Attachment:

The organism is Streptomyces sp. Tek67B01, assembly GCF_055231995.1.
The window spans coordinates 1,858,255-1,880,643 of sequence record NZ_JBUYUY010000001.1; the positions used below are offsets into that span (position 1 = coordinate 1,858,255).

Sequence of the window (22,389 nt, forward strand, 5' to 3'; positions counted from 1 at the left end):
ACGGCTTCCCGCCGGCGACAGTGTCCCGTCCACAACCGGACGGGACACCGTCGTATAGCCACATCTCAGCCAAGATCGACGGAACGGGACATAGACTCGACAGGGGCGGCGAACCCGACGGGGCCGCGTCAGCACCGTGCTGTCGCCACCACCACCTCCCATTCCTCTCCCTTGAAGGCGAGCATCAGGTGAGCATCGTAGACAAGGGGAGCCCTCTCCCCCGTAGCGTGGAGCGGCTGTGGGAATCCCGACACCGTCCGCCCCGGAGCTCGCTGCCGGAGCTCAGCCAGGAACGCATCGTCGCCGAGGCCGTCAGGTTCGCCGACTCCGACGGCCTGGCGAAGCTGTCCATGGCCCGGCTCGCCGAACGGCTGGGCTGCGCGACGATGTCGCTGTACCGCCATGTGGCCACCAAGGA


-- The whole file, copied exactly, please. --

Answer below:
The organism is Streptomyces sp. Tek67B01, assembly GCF_055231995.1.
The window spans coordinates 1,858,255-1,880,643 of sequence record NZ_JBUYUY010000001.1; the positions used below are offsets into that span (position 1 = coordinate 1,858,255).

Sequence of the window (22,389 nt, forward strand, 5' to 3'; positions counted from 1 at the left end):
ACGGCTTCCCGCCGGCGACAGTGTCCCGTCCACAACCGGACGGGACACCGTCGTATAGCCACATCTCAGCCAAGATCGACGGAACGGGACATAGACTCGACAGGGGCGGCGAACCCGACGGGGCCGCGTCAGCACCGTGCTGTCGCCACCACCACCTCCCATTCCTCTCCCTTGAAGGCGAGCATCAGGTGAGCATCGTAGACAAGGGGAGCCCTCTCCCCCGTAGCGTGGAGCGGCTGTGGGAATCCCGACACCGTCCGCCCCGGAGCTCGCTGCCGGAGCTCAGCCAGGAACGCATCGTCGCCGAGGCCGTCAGGTTCGCCGACTCCGACGGCCTGGCGAAGCTGTCCATGGCCCGGCTCGCCGAACGGCTGGGCTGCGCGACGATGTCGCTGTACCGCCATGTGGCCACCAAGGA